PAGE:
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Tax dollars "wasted" in current wild horse strategy

January 22, 2010

The lawyer at the centre of a legal challenge to the Bureau of Land Management's holding of thousands of wild horses in facilities away from their natural habitat has hit out at cattle interests.

Attorney Bill Spriggs, who represented In Defense and Animals and wildlife ecologist Carig Downer in court action to stop the controversial Calico muster in northern Nevada, said the proposed national solution for future management of America's wild horse herds is a ruse that favours the interests of "Rolex cattlemen and well-heeled hunters".

US Interior Secretary Ken Salazar proposes a long-term strategy involving more aggressive use of contraception and relocating herds to new formal herd areas to be established further east from the horses' natural range.

While the court action failed to stop the eight-week muster, in which the bureau intends removing up to 2700 horses, US District Judge Paul Friedman saw merit in the argument that the bureau was not within its legal rights to move the animals to long-term holding facilities in Kansas and other states, away from their natural habitat.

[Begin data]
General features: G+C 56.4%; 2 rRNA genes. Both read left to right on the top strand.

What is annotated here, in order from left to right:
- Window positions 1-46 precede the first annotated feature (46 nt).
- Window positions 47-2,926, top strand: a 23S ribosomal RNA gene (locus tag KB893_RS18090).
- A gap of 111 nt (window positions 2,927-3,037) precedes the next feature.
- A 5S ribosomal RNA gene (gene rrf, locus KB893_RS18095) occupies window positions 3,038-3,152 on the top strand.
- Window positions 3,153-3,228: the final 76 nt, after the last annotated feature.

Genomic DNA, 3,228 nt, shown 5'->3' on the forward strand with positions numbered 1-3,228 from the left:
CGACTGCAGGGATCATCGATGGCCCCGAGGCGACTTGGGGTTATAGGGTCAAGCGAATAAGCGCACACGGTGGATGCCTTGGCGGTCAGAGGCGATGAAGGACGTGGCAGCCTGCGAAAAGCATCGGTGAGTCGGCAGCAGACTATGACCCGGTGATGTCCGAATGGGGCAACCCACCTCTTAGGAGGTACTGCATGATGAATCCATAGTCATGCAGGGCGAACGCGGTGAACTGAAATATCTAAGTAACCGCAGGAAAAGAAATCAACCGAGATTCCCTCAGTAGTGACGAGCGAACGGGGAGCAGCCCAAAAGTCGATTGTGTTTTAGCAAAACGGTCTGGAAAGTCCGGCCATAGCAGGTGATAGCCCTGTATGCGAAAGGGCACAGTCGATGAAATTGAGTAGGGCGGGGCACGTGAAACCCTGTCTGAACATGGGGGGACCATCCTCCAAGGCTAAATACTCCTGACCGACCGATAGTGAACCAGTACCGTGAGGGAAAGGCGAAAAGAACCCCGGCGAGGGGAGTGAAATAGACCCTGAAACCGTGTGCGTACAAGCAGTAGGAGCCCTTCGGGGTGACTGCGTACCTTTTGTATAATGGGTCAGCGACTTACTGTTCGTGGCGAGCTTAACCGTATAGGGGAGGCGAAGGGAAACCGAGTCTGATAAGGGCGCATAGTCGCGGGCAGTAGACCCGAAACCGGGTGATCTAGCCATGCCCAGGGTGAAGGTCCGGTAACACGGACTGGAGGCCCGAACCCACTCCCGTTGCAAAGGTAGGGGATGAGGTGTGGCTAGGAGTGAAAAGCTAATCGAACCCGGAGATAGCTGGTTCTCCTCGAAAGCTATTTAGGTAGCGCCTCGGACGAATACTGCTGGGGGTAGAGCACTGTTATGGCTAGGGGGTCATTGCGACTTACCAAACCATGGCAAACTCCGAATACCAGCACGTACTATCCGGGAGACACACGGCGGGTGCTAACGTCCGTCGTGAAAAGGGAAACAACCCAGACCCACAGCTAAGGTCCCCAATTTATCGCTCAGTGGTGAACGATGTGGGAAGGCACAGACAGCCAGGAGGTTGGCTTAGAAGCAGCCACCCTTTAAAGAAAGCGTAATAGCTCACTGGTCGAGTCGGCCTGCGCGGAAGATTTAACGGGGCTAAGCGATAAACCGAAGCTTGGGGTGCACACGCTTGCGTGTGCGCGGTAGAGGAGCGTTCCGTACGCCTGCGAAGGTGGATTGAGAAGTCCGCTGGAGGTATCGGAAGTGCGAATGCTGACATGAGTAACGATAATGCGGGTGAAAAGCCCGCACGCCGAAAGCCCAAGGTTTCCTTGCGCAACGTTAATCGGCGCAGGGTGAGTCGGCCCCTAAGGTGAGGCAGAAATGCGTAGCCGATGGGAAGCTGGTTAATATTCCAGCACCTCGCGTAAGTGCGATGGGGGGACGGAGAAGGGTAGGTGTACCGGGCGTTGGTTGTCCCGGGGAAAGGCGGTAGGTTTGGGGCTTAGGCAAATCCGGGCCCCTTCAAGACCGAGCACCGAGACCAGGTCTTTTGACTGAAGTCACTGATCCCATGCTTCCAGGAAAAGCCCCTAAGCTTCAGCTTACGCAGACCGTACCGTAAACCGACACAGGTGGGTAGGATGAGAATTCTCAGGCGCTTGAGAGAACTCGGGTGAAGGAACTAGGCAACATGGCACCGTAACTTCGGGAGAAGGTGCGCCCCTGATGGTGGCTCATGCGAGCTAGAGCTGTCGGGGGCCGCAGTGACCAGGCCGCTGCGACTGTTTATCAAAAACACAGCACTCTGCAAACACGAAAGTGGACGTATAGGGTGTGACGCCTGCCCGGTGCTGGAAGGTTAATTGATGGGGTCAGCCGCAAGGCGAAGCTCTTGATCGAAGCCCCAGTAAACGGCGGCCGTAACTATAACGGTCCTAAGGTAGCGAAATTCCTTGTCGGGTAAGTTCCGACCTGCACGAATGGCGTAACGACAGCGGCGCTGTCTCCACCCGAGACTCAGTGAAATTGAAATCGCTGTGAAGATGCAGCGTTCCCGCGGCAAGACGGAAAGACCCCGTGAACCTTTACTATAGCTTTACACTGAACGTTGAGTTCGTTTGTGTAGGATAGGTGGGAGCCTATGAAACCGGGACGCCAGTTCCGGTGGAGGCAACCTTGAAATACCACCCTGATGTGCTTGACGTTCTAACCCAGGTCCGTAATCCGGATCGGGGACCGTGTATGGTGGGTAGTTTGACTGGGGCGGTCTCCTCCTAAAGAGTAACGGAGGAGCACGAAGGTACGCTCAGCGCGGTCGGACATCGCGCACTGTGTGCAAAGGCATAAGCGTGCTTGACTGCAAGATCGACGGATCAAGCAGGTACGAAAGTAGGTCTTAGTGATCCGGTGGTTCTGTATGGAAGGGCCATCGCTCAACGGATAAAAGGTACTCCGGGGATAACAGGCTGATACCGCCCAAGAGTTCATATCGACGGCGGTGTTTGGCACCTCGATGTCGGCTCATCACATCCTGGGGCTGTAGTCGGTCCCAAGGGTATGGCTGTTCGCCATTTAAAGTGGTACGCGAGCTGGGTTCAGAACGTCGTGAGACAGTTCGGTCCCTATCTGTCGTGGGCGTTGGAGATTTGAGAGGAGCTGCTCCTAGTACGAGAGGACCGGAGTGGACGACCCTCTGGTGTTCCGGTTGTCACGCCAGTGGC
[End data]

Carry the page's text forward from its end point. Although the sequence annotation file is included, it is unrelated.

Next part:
"Not only are the actions of the bureau and Salazar against federal legislation, put in place in 1971 and amended over the years," says Spriggs, "it is imprudent and wasteful of taxpayer dollars, especially when citizens are trying to hold on to their jobs, houses, and to just survive.

"I've been involved in public procurement [contracts] for over 40 years and I know waste when I see it. This is waste."

Spriggs, co-chair of Buchanan Ingersoll & Rooney's Government Contracts Section, is working pro bono in pushing the case forward. He anticipates the court battle may reach the halls of Congress in the next several months.

Spriggs estimates that, over time, the cost to round up wild herds in Nevada, Arizona, California, Oregon, Utah and Wyoming will total a half billion US dollars.

Then there is the $US50 million-a-year recurring cost to care for 35,000 horses already removed to Kansas, Oklahoma and South Dakota.

In Defense of Animals and other advocacy groups have a plan to reduce this expense with a combination of birth control and keeping the horses in their original habitat.

"Right now," says Spriggs, "we are subsidising the cattle industry by giving them rights to the land these wild horses once occupied, and taxpayers are footing the bill.

"The cattlemen are paying about one-tenth the going rate for grazing rights on public lands which are supposed to be occupied by wild horses."

 

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